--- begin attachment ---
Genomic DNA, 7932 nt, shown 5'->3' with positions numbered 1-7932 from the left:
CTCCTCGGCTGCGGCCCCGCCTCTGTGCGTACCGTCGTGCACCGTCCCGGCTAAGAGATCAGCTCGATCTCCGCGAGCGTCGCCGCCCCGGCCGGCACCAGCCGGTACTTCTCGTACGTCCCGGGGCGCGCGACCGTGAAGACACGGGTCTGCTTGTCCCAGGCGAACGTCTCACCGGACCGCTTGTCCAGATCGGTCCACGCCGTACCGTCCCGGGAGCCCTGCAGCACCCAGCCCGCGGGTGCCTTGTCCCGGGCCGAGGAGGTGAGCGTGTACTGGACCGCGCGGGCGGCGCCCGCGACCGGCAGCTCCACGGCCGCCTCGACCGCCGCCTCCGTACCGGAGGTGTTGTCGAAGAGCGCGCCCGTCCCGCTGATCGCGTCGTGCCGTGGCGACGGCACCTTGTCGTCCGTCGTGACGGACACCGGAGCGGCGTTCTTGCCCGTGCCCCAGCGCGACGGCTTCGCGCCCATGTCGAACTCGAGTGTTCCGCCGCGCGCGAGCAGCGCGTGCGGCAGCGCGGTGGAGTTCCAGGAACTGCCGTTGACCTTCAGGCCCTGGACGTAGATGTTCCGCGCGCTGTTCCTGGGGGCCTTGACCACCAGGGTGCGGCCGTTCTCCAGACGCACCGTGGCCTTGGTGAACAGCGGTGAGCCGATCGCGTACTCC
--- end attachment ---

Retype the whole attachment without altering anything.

Genomic DNA, 7932 nt, shown 5'->3' with positions numbered 1-7932 from the left:
CTCCTCGGCTGCGGCCCCGCCTCTGTGCGTACCGTCGTGCACCGTCCCGGCTAAGAGATCAGCTCGATCTCCGCGAGCGTCGCCGCCCCGGCCGGCACCAGCCGGTACTTCTCGTACGTCCCGGGGCGCGCGACCGTGAAGACACGGGTCTGCTTGTCCCAGGCGAACGTCTCACCGGACCGCTTGTCCAGATCGGTCCACGCCGTACCGTCCCGGGAGCCCTGCAGCACCCAGCCCGCGGGTGCCTTGTCCCGGGCCGAGGAGGTGAGCGTGTACTGGACCGCGCGGGCGGCGCCCGCGACCGGCAGCTCCACGGCCGCCTCGACCGCCGCCTCCGTACCGGAGGTGTTGTCGAAGAGCGCGCCCGTCCCGCTGATCGCGTCGTGCCGTGGCGACGGCACCTTGTCGTCCGTCGTGACGGACACCGGAGCGGCGTTCTTGCCCGTGCCCCAGCGCGACGGCTTCGCGCCCATGTCGAACTCGAGTGTTCCGCCGCGCGCGAGCAGCGCGTGCGGCAGCGCGGTGGAGTTCCAGGAACTGCCGTTGACCTTCAGGCCCTGGACGTAGATGTTCCGCGCGCTGTTCCTGGGGGCCTTGACCACCAGGGTGCGGCCGTTCTCCAGACGCACCGTGGCCTTGGTGAACAGCGGTGAGCCGATCGCGTACTCC